As can be deduced from various press talks, European OEMs are counting on the brand value and loyalty that they have enjoyed among customers for decades to slow down the march of the Chinese juggernaut. The brand loyalty of German customers, for instance, will be put to test when they are increasingly presented with the choice of domestic offerings vs foreign made vehicles that come with increased technical performance at significantly lower price points.

Frost & Sullivan Perspective

What were some of my takeaways from IAA Mobility this year?

Firstly, European manufacturers must prioritize reducing the production costs of electric vehicles (EVs) to narrow the price differential with Chinese competitors. This will be critical to ensuring their continued competitiveness and relevance in the European market.

Secondly, fast charging technologies must be rapidly deployed to eliminate range anxiety and boost sales of battery EVs (BEVs) and plug in hybrid EVs (PHEVs) against conventional internal combustion engine (ICE) vehicles. Improving suburban charging infrastructure should be another top priority for EU governments. At the event, German Chancellor Olaf Scholz announced the introduction of a law “requiring operators of 80% of all service stations to provide fast charging options with at least 150 kilowatts for electric cars” which reiterates the importance of fast charging infrastructure not only in urban markets but also in suburban geographies.

Thirdly, a critical aspect for European manufacturers, as well as suppliers, tech firms, and startups within the sustainable mobility ecosystem, must be to prioritize making EVs both affordable and sustainable.

Fourthly, there is a growing emphasis on advancing autonomous driving capabilities and enhancing the overall customer experience, as evidenced by the numerous lidar, radar tech providers, and autonomous technology companies exhibiting at the event.

Fifthly, the industry is witnessing pivotal developments in software-defined vehicles, in-vehicle software systems, electric powertrain systems, charging solutions, e-bikes, and e-scooters. This, coupled with innovative urban and micromobility concepts, will significantly shape the future of the automotive industry.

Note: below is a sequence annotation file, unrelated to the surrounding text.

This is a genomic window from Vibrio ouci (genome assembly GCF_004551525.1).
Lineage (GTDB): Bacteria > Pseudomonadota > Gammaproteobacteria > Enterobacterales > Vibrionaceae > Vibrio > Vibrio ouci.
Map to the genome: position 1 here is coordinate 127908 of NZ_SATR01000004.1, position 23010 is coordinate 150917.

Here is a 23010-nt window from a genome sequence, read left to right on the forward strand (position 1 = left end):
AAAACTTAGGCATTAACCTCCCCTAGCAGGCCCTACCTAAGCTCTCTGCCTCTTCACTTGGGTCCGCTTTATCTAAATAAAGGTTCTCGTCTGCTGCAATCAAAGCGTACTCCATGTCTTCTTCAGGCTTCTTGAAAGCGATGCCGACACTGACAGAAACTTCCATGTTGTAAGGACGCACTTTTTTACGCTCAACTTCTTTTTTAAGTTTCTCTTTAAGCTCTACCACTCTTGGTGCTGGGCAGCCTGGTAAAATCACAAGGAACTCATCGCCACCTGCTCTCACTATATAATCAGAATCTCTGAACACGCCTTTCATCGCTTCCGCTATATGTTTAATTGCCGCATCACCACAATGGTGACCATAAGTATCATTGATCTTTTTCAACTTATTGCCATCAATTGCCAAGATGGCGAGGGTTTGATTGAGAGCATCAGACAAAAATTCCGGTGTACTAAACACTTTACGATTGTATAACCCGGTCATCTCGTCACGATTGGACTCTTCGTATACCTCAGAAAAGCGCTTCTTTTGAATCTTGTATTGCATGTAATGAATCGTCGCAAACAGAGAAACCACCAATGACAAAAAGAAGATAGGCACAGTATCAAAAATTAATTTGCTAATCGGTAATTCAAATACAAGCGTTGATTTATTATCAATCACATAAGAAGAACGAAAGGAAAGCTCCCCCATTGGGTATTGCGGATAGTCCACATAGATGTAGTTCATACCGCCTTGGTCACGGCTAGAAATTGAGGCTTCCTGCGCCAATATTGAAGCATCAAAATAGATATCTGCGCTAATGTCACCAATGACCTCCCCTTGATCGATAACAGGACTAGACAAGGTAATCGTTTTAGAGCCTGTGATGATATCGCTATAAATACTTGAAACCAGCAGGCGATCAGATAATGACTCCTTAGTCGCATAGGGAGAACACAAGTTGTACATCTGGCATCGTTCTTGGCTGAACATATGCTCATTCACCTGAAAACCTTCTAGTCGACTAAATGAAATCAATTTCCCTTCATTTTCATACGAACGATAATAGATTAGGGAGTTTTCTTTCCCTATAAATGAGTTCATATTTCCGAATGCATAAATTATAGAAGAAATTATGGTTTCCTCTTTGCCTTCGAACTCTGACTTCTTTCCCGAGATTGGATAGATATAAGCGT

To summarize, the most important takeaway is the need for Europe to catch up on EVs. The German automotive industry appears confident and determined to take on this new challenge. With discussions around sustainability, cost efficiency, and digital car technologies playing out repeatedly over the course of the event, the European automotive industry has a fight on its hands as it sets out to prove its mettle.

About Mugundhan Deenadayalan

Deenadayalan is a telematics expert with a focus on the commercial vehicle telematics market and is serving as a Senior Industry Analyst at Frost & Sullivan, Germany. As a strategic business analyst and consultant, he helps clients navigate the evolving telematics industry with critical business and market intelligence.

Mugundhan Deenadayalan

Deenadayalan is a telematics expert with a focus on the commercial vehicle telematics market and is serving as a Senior Industry Analyst at Frost & Sullivan, Germany. As a strategic business analyst and consultant, he helps clients navigate the evolving telematics industry with critical business and market intelligence.